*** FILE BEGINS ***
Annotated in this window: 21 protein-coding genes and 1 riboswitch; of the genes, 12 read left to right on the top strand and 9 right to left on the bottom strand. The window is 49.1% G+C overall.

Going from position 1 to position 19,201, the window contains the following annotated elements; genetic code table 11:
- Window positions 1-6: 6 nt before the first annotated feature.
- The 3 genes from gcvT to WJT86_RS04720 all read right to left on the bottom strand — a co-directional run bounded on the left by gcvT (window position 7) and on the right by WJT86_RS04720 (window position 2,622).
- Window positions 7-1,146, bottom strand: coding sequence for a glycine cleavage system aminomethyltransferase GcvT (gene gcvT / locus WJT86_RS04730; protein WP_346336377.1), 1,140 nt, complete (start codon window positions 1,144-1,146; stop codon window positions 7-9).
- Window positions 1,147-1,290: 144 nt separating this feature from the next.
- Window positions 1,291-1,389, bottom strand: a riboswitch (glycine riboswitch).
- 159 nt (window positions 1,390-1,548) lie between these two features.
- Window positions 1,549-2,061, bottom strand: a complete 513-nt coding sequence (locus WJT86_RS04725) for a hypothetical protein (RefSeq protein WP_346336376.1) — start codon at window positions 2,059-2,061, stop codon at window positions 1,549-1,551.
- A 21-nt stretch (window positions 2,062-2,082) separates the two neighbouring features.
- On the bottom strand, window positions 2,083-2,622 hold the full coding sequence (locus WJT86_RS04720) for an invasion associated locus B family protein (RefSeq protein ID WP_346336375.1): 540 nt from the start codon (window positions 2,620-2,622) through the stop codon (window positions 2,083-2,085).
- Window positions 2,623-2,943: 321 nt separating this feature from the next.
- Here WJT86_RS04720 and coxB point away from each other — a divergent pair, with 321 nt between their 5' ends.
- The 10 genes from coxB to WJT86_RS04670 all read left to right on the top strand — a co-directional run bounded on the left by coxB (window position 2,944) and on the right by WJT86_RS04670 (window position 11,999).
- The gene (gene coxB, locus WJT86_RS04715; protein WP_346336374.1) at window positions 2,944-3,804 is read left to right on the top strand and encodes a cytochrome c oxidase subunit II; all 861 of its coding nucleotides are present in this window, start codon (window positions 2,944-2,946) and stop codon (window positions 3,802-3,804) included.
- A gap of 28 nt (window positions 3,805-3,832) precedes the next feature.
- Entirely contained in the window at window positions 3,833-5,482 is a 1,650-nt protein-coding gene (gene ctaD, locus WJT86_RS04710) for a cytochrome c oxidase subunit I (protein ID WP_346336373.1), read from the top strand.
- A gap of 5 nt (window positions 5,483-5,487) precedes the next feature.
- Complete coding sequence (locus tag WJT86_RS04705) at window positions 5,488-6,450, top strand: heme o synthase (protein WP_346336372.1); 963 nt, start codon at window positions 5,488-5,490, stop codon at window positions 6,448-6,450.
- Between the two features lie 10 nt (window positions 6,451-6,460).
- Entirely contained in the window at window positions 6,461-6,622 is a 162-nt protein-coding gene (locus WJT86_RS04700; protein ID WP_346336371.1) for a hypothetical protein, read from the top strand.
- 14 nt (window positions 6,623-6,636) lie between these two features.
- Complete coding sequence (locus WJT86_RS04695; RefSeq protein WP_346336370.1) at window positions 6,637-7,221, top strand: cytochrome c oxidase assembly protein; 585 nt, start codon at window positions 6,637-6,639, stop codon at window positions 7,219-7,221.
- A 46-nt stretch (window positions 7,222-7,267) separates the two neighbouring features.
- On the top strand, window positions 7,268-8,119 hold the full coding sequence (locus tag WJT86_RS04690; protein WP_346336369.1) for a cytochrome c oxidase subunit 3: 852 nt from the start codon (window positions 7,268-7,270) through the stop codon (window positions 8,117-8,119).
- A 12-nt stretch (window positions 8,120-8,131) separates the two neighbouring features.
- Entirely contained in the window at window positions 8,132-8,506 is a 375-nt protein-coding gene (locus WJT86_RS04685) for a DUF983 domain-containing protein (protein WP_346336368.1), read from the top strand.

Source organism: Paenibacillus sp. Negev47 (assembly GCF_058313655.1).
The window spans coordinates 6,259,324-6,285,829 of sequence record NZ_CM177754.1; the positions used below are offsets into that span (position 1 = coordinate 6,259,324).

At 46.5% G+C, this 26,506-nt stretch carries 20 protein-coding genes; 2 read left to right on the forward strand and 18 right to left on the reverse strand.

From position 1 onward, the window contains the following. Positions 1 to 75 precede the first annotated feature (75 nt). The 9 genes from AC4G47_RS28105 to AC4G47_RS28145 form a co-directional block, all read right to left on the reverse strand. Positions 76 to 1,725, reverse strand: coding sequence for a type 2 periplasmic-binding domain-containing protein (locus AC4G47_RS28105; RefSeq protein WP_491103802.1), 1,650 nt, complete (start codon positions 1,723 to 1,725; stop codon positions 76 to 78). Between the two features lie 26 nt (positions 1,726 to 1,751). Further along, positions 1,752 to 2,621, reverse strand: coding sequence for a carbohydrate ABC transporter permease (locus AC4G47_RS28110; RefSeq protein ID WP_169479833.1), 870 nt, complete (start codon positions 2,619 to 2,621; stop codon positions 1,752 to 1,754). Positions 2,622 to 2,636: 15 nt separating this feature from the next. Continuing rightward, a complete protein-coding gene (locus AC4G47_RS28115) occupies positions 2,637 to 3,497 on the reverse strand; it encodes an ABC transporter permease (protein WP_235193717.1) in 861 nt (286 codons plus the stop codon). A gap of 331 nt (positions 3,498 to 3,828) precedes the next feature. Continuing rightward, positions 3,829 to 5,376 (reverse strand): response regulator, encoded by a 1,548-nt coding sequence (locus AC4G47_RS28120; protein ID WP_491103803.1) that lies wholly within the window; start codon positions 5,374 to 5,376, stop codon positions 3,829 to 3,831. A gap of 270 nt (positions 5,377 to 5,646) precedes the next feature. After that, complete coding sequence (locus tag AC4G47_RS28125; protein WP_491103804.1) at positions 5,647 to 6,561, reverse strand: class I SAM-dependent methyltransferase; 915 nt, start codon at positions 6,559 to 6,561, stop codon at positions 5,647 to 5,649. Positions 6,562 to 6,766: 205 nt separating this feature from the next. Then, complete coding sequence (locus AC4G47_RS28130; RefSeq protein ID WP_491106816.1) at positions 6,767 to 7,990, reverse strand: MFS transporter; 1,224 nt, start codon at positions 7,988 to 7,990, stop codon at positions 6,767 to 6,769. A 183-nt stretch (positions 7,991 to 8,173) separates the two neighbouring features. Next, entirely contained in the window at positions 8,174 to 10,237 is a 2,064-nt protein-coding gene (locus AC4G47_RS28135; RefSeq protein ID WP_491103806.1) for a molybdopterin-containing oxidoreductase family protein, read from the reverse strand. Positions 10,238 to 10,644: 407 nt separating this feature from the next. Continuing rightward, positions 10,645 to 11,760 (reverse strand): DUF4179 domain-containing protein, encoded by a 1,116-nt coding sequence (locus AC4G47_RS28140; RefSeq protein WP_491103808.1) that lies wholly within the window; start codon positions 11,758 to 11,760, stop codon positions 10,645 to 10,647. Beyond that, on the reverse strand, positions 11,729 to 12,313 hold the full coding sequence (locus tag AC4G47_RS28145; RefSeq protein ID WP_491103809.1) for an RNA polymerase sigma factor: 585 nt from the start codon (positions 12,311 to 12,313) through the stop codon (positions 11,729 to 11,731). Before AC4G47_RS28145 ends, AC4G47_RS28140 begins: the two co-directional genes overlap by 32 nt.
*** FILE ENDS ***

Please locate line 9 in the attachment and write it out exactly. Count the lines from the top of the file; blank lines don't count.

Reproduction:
- Window positions 1,549-2,061, bottom strand: a complete 513-nt coding sequence (locus WJT86_RS04725) for a hypothetical protein (RefSeq protein WP_346336376.1) — start codon at window positions 2,059-2,061, stop codon at window positions 1,549-1,551.